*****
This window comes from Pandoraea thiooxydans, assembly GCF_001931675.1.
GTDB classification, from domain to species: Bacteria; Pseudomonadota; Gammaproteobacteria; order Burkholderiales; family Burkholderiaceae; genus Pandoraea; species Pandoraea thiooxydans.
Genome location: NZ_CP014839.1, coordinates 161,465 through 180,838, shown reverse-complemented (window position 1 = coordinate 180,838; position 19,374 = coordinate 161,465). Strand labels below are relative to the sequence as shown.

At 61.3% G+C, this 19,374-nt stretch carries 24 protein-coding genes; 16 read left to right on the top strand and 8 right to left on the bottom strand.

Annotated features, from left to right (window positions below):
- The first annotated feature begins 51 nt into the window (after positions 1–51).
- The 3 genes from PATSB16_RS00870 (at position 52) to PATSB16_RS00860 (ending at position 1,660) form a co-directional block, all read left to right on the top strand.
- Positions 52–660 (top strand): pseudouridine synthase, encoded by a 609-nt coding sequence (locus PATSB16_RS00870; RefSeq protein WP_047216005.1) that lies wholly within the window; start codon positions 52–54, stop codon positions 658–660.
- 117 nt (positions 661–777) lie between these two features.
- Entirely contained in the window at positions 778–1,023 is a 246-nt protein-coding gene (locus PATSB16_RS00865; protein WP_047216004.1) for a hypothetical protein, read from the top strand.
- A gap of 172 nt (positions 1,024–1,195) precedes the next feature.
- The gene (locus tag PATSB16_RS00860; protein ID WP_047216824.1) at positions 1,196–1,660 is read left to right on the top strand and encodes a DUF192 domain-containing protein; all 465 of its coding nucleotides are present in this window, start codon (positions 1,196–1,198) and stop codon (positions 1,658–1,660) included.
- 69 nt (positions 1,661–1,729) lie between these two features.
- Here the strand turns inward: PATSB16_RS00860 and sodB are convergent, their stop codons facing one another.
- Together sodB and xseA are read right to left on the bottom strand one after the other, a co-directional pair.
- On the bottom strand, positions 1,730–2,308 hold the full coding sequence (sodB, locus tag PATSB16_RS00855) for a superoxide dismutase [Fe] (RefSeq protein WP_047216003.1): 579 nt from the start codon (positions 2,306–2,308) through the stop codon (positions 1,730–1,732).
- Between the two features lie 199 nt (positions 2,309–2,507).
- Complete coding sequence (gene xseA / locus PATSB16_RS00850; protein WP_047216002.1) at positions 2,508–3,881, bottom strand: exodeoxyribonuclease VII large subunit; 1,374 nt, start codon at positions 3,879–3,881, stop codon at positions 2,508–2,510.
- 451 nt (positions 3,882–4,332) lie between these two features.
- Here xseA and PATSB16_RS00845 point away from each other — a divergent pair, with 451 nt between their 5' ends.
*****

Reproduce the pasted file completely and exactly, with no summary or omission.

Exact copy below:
This window comes from Pandoraea thiooxydans, assembly GCF_001931675.1.
GTDB classification, from domain to species: Bacteria; Pseudomonadota; Gammaproteobacteria; order Burkholderiales; family Burkholderiaceae; genus Pandoraea; species Pandoraea thiooxydans.
Genome location: NZ_CP014839.1, coordinates 161,465 through 180,838, shown reverse-complemented (window position 1 = coordinate 180,838; position 19,374 = coordinate 161,465). Strand labels below are relative to the sequence as shown.

At 61.3% G+C, this 19,374-nt stretch carries 24 protein-coding genes; 16 read left to right on the top strand and 8 right to left on the bottom strand.

Annotated features, from left to right (window positions below):
- The first annotated feature begins 51 nt into the window (after positions 1–51).
- The 3 genes from PATSB16_RS00870 (at position 52) to PATSB16_RS00860 (ending at position 1,660) form a co-directional block, all read left to right on the top strand.
- Positions 52–660 (top strand): pseudouridine synthase, encoded by a 609-nt coding sequence (locus PATSB16_RS00870; RefSeq protein WP_047216005.1) that lies wholly within the window; start codon positions 52–54, stop codon positions 658–660.
- 117 nt (positions 661–777) lie between these two features.
- Entirely contained in the window at positions 778–1,023 is a 246-nt protein-coding gene (locus PATSB16_RS00865; protein WP_047216004.1) for a hypothetical protein, read from the top strand.
- A gap of 172 nt (positions 1,024–1,195) precedes the next feature.
- The gene (locus tag PATSB16_RS00860; protein ID WP_047216824.1) at positions 1,196–1,660 is read left to right on the top strand and encodes a DUF192 domain-containing protein; all 465 of its coding nucleotides are present in this window, start codon (positions 1,196–1,198) and stop codon (positions 1,658–1,660) included.
- 69 nt (positions 1,661–1,729) lie between these two features.
- Here the strand turns inward: PATSB16_RS00860 and sodB are convergent, their stop codons facing one another.
- Together sodB and xseA are read right to left on the bottom strand one after the other, a co-directional pair.
- On the bottom strand, positions 1,730–2,308 hold the full coding sequence (sodB, locus tag PATSB16_RS00855) for a superoxide dismutase [Fe] (RefSeq protein WP_047216003.1): 579 nt from the start codon (positions 2,306–2,308) through the stop codon (positions 1,730–1,732).
- Between the two features lie 199 nt (positions 2,309–2,507).
- Complete coding sequence (gene xseA / locus PATSB16_RS00850; protein WP_047216002.1) at positions 2,508–3,881, bottom strand: exodeoxyribonuclease VII large subunit; 1,374 nt, start codon at positions 3,879–3,881, stop codon at positions 2,508–2,510.
- 451 nt (positions 3,882–4,332) lie between these two features.
- Here xseA and PATSB16_RS00845 point away from each other — a divergent pair, with 451 nt between their 5' ends.